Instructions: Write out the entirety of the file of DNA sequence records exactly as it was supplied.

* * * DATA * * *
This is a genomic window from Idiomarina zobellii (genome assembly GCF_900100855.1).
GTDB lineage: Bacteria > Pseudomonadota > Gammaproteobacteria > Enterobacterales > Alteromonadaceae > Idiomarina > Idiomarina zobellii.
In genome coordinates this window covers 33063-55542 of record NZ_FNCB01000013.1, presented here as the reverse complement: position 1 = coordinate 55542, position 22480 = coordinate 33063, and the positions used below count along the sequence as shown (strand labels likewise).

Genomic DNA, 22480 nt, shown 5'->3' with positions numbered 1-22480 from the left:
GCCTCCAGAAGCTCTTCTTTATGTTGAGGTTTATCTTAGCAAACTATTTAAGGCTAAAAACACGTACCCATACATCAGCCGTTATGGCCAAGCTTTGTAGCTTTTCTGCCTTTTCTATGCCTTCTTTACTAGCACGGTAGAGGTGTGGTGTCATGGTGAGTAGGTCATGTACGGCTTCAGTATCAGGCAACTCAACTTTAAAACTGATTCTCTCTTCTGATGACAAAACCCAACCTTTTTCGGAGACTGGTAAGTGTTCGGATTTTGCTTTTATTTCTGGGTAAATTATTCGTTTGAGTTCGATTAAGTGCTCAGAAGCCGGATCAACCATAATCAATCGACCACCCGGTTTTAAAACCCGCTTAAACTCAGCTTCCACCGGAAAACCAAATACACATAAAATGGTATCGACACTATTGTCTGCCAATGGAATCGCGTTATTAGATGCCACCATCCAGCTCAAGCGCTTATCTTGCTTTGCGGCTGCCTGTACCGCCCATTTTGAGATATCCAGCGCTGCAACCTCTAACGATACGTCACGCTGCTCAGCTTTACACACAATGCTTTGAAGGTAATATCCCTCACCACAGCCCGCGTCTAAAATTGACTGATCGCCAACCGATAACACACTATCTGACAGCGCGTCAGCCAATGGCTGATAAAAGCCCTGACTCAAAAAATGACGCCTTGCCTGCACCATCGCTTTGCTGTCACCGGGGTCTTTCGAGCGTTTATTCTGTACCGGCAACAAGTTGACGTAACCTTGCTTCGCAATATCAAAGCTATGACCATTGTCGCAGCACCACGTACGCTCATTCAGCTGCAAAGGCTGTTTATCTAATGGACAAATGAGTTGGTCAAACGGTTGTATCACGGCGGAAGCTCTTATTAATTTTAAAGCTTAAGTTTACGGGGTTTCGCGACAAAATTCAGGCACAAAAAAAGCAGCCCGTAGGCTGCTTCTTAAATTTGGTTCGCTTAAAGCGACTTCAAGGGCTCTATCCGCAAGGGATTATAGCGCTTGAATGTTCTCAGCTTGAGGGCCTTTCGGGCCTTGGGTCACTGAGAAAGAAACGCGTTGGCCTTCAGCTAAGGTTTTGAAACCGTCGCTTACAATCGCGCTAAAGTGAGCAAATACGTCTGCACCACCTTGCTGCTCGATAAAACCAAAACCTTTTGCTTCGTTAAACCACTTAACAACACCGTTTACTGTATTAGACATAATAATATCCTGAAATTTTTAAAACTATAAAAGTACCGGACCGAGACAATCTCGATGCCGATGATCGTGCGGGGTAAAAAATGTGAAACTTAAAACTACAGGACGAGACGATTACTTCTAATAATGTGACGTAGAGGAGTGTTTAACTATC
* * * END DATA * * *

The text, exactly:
This is a genomic window from Idiomarina zobellii (genome assembly GCF_900100855.1).
GTDB lineage: Bacteria > Pseudomonadota > Gammaproteobacteria > Enterobacterales > Alteromonadaceae > Idiomarina > Idiomarina zobellii.
In genome coordinates this window covers 33063-55542 of record NZ_FNCB01000013.1, presented here as the reverse complement: position 1 = coordinate 55542, position 22480 = coordinate 33063, and the positions used below count along the sequence as shown (strand labels likewise).

Genomic DNA, 22480 nt, shown 5'->3' with positions numbered 1-22480 from the left:
GCCTCCAGAAGCTCTTCTTTATGTTGAGGTTTATCTTAGCAAACTATTTAAGGCTAAAAACACGTACCCATACATCAGCCGTTATGGCCAAGCTTTGTAGCTTTTCTGCCTTTTCTATGCCTTCTTTACTAGCACGGTAGAGGTGTGGTGTCATGGTGAGTAGGTCATGTACGGCTTCAGTATCAGGCAACTCAACTTTAAAACTGATTCTCTCTTCTGATGACAAAACCCAACCTTTTTCGGAGACTGGTAAGTGTTCGGATTTTGCTTTTATTTCTGGGTAAATTATTCGTTTGAGTTCGATTAAGTGCTCAGAAGCCGGATCAACCATAATCAATCGACCACCCGGTTTTAAAACCCGCTTAAACTCAGCTTCCACCGGAAAACCAAATACACATAAAATGGTATCGACACTATTGTCTGCCAATGGAATCGCGTTATTAGATGCCACCATCCAGCTCAAGCGCTTATCTTGCTTTGCGGCTGCCTGTACCGCCCATTTTGAGATATCCAGCGCTGCAACCTCTAACGATACGTCACGCTGCTCAGCTTTACACACAATGCTTTGAAGGTAATATCCCTCACCACAGCCCGCGTCTAAAATTGACTGATCGCCAACCGATAACACACTATCTGACAGCGCGTCAGCCAATGGCTGATAAAAGCCCTGACTCAAAAAATGACGCCTTGCCTGCACCATCGCTTTGCTGTCACCGGGGTCTTTCGAGCGTTTATTCTGTACCGGCAACAAGTTGACGTAACCTTGCTTCGCAATATCAAAGCTATGACCATTGTCGCAGCACCACGTACGCTCATTCAGCTGCAAAGGCTGTTTATCTAATGGACAAATGAGTTGGTCAAACGGTTGTATCACGGCGGAAGCTCTTATTAATTTTAAAGCTTAAGTTTACGGGGTTTCGCGACAAAATTCAGGCACAAAAAAAGCAGCCCGTAGGCTGCTTCTTAAATTTGGTTCGCTTAAAGCGACTTCAAGGGCTCTATCCGCAAGGGATTATAGCGCTTGAATGTTCTCAGCTTGAGGGCCTTTCGGGCCTTGGGTCACTGAGAAAGAAACGCGTTGGCCTTCAGCTAAGGTTTTGAAACCGTCGCTTACAATCGCGCTAAAGTGAGCAAATACGTCTGCACCACCTTGCTGCTCGATAAAACCAAAACCTTTTGCTTCGTTAAACCACTTAACAACACCGTTTACTGTATTAGACATAATAATATCCTGAAATTTTTAAAACTATAAAAGTACCGGACCGAGACAATCTCGATGCCGATGATCGTGCGGGGTAAAAAATGTGAAACTTAAAACTACAGGACGAGACGATTACTTCTAATAATGTGACGTAGAGGAGTGTTTAACTATC